Self Continuity: Individual and Collective Perspectives

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Overview

This volume is the first to bring together the fast-growing research on self-continuity from multiple perspectives within and beyond social psychology.

The book covers individual and collective aspects of self-continuity, while a final section explores the relationship between these two forms. Topics include environmental and cultural influences on self-continuity; the interplay of autobiographical memory and personal self-continuity; the psychological function of self-continuity; personal and collective self-continuity; and resistance to change. The volume is rounded off with commentaries on the central issues and themes that have been discussed.

The book provides a unique sourcebook for this important topic and will appeal not only to upper-level students and researchers in social psychology, but, in view of the multiple perspectives represented in the volume, it will also appeal to cognitive, developmental, and personality psychologists.

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Product Details

  • ISBN-13: 9780805857016
  • Publisher: Taylor & Francis
  • Publication date: 4/1/2008
  • Pages: 296
  • Product dimensions: 6.20 (w) x 9.20 (h) x 0.80 (d)

Table of Contents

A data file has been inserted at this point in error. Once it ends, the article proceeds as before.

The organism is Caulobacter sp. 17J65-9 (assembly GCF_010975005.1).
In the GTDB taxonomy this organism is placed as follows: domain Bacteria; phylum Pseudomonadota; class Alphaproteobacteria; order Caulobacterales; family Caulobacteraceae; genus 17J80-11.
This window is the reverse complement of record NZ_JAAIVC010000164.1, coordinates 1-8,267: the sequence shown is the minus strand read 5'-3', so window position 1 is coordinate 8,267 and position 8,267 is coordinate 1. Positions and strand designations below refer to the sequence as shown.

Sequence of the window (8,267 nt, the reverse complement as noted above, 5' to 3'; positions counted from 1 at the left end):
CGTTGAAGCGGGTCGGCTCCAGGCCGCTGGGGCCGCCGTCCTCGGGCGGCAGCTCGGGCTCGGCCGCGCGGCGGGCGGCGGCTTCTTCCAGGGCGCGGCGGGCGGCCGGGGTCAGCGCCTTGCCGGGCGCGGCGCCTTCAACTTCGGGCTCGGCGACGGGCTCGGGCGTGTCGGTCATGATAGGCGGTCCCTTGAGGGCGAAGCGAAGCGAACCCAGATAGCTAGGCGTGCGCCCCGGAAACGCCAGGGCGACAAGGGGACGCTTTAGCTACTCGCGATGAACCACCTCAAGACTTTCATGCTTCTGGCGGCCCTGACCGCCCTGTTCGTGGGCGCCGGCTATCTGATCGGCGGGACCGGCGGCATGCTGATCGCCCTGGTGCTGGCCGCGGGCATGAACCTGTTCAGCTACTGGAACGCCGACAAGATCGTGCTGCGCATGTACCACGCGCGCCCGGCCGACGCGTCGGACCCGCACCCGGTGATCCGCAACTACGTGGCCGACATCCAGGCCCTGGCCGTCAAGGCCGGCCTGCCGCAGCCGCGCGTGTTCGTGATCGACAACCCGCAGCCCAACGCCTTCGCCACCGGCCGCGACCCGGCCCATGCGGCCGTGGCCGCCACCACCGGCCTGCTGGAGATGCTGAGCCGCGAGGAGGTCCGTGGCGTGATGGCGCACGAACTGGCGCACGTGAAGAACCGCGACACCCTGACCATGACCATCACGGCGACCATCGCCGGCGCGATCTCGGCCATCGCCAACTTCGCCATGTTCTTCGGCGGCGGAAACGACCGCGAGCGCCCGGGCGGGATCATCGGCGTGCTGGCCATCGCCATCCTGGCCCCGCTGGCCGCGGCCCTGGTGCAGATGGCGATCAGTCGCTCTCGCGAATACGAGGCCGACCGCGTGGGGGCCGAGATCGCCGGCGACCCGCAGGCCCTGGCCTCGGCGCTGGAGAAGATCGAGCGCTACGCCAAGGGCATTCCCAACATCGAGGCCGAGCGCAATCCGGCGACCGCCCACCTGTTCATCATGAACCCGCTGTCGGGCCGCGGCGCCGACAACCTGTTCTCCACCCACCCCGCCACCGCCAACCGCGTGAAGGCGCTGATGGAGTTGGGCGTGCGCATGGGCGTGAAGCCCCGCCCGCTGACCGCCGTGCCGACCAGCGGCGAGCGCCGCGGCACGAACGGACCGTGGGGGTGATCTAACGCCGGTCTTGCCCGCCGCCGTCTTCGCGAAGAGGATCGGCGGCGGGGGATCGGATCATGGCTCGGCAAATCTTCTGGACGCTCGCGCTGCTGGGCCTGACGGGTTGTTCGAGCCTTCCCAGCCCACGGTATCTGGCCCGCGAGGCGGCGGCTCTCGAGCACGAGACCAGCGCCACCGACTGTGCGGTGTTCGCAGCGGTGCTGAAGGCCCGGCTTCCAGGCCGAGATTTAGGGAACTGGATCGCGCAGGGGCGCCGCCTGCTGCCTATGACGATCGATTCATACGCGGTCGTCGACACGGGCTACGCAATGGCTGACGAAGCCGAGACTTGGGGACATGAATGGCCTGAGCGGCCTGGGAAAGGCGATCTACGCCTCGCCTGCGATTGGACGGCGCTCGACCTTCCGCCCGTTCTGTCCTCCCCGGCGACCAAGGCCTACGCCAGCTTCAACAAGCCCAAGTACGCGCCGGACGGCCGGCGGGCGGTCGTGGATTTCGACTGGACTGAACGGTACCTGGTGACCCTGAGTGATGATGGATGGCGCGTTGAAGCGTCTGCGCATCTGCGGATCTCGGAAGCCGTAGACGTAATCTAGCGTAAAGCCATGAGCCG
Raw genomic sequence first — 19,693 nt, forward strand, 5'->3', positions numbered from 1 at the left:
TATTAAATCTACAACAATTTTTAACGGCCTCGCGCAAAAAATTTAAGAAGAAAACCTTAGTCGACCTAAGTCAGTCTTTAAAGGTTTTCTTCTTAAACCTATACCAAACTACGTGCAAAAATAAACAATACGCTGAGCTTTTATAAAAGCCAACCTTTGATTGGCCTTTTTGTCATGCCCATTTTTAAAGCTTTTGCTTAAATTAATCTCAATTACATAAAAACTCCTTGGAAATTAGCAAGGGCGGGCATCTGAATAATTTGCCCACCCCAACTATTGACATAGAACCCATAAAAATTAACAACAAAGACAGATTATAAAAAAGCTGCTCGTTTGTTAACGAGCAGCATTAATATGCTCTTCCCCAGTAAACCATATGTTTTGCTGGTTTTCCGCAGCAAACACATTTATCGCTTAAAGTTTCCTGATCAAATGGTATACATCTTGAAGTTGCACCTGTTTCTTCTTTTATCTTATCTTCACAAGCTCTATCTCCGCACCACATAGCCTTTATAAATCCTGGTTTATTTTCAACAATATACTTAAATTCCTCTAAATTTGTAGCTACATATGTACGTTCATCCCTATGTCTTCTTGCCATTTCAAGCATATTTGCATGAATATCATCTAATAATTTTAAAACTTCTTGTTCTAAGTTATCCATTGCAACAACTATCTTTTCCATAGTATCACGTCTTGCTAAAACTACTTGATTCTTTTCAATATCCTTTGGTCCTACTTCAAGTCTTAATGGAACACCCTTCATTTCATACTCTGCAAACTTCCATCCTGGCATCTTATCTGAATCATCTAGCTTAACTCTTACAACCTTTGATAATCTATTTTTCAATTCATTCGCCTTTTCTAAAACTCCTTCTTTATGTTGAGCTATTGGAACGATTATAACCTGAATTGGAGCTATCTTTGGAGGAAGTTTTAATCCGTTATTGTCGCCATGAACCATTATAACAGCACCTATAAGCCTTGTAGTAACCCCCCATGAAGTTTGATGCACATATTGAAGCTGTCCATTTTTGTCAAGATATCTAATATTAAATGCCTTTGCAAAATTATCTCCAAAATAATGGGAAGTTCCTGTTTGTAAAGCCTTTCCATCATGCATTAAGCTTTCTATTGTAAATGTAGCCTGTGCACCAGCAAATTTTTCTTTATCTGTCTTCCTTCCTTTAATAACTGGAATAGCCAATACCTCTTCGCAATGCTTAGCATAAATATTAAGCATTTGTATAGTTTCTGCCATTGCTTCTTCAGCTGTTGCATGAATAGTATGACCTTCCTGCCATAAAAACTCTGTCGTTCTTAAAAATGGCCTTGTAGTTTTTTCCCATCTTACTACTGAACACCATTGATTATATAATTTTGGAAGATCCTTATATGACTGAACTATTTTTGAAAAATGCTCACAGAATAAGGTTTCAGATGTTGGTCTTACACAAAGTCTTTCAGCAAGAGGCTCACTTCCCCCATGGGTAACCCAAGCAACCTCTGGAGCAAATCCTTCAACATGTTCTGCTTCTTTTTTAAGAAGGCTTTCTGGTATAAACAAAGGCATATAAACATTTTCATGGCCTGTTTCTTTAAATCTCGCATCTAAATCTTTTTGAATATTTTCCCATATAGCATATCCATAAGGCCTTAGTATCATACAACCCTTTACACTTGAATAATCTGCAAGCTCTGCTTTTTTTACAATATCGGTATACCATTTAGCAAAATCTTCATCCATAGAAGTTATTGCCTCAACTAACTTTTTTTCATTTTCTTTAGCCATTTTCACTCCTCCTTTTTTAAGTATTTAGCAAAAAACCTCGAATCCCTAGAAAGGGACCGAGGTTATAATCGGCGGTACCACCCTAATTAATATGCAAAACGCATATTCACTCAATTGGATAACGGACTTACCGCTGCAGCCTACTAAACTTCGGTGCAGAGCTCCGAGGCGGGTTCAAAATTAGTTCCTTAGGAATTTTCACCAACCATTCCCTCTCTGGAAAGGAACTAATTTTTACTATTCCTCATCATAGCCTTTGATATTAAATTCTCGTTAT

F. Sani, Introduction. PART 1: CULTURAL AND SOCIETAL DIMENSIONS OF SELF-CONTINUITY. K. Nelson, Self in Time: Emergence Within a Community of Minds. R.W. Tafarodi, Toward a Cultural Phenomenology of Personal Identity. PART 2: SELF-CONTINUITY, AUTOBIOGRAPHICAL MEMORY, AND IDENTITY. A. Bird & E. Reese, Autobiographical Memory in Childhood and the Development of a Continuous Self. S. Bluck & N. Alea, Remembering Being Me: The Self-continuity Function of Autobiographical Memory in Younger and Older Adults. D. Addis & L.J. Tippett, The Contributions of Autobiographical Memory to the Content and Continuity of Identity: A Social-cognitive Neuroscience Approach. PART 3: SELF-CONTINUITY MOTIVES AND MAINTENANCE STRATEGIES. M.J. Landau, J. Greenberg, S. Solomon, The Never-ending Story: A Terror Management Perspective on the Psychological Function of Self-continuity. C.T. Burris, J.K. Rempel, Spanning Time: An Amoebic-Self Perspective. PART 4: THE CONTINUITY OF GROUPS AND COLLECTIVE SELVES. D.L. Hamilton, J.M. Levin, J.A. Thurston, Perceiving Continuity and Change in Groups. R. Fivush, J.G. Bohanek, & M. Duke, The Intergenerational Self: Subjective Perspectives and Family History. S. Reicher, Making a Past Fit for the Future: The Political and Ontological Dimensions of Historical Continuity. F. Sani, M. Bowe, & M. Herrera, Perceived Collective Continuity: Seeing Groups as Temporally Enduring Entities. PART 5: COLLECTIVE SELF-CONTINUITY IN A TIME OF CHANGE. D. van Knippenberg, B. van Knippenberg, & A. Bobbio, Leaders as Agents of Continuity: Self-continuity and Resistance to Collective Change. A. Iyer, J. Jetten, & D. Tsivrikos, Torn Between Identities: Predictors of Adjustment to Identity Change. PART 6: THE INTERPLAY BETWEEN INDIVIDUAL AND COLLECTIVE SELF-CONTINUITY. M. Nolan & N. Branscombe, Conceptions of the Human Self and Human Rights: Implications for the Psychological Continuity of Less Inclusive Selves. M.J. Chandler & T. Proulx, Personal Persistence and Persistent Peoples: Continuities in the Lives of Individual and Whole Cultural Communities. C. Sedikides, T. Wildschut, L. Gaertner, C. Routledge, & J. Arndt, Nostalgia as Enabler of Self-continuity. PART 7: COMMENTARIES. P. Rochat, "Know Thyself!", but What, How, and Why? R. Spears, Commenting on Continuity: A View from Social Psychology.

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